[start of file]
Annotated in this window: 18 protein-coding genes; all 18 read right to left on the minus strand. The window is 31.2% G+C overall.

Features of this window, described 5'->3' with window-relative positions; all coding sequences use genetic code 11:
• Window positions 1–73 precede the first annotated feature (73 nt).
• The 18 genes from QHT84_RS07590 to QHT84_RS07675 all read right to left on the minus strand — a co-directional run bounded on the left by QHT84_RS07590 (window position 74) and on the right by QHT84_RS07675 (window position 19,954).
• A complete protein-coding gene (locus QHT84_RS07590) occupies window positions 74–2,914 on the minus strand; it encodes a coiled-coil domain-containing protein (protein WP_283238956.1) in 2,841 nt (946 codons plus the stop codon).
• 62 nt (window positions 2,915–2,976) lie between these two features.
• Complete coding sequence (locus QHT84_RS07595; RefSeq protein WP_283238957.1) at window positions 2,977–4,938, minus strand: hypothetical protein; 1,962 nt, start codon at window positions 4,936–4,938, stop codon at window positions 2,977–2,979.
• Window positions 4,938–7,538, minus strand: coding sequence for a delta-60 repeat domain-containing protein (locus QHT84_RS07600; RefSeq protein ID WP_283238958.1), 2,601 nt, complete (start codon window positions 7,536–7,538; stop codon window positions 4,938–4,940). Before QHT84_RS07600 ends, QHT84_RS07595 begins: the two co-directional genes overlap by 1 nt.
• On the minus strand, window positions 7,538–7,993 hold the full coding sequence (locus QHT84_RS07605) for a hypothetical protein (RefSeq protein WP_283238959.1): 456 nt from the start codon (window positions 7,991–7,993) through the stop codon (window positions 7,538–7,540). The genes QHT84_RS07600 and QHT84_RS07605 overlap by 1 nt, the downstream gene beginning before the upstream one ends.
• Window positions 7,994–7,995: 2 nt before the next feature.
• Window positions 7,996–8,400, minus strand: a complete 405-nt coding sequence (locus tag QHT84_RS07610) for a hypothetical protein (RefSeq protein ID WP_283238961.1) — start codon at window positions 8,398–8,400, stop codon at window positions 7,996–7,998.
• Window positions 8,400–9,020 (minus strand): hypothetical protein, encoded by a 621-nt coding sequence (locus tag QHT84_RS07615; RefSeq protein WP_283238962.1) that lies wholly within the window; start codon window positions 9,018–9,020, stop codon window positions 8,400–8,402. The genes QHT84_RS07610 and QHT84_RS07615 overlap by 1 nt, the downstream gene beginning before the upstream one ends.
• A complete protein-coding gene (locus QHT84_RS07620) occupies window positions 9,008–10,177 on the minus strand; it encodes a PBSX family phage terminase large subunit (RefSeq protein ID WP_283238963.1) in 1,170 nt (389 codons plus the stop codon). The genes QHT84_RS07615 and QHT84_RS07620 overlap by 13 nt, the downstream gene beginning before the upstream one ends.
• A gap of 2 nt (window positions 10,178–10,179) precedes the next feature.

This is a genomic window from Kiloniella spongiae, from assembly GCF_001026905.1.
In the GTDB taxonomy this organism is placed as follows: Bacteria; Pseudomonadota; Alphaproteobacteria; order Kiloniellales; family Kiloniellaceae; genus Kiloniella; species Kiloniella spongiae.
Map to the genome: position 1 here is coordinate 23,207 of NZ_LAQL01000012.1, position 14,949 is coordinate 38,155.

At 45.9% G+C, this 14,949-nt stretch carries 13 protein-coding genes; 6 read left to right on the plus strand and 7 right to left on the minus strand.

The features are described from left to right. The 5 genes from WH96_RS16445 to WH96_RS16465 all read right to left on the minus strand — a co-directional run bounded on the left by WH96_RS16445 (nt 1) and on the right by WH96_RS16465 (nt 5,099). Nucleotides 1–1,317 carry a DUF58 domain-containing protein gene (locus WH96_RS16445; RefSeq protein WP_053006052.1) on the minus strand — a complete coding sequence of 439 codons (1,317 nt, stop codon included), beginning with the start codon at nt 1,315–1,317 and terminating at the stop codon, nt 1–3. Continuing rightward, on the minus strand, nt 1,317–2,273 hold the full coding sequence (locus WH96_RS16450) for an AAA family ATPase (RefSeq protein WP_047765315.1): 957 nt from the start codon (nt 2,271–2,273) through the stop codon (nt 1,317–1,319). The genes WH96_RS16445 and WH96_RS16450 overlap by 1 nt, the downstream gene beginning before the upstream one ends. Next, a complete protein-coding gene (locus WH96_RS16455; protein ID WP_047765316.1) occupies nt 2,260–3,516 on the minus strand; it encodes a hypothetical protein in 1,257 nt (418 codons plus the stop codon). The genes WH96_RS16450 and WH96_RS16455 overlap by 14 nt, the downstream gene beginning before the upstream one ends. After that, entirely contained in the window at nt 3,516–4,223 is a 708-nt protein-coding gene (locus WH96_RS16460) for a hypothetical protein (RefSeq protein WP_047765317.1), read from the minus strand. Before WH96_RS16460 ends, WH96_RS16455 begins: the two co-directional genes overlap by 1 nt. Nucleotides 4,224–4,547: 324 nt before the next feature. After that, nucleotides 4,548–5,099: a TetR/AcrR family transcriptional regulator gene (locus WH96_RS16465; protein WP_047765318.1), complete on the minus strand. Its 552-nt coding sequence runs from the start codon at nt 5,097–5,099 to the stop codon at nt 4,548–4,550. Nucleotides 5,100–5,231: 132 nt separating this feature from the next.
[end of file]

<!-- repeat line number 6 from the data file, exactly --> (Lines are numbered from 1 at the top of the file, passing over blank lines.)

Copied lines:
• 62 nt (window positions 2,915–2,976) lie between these two features.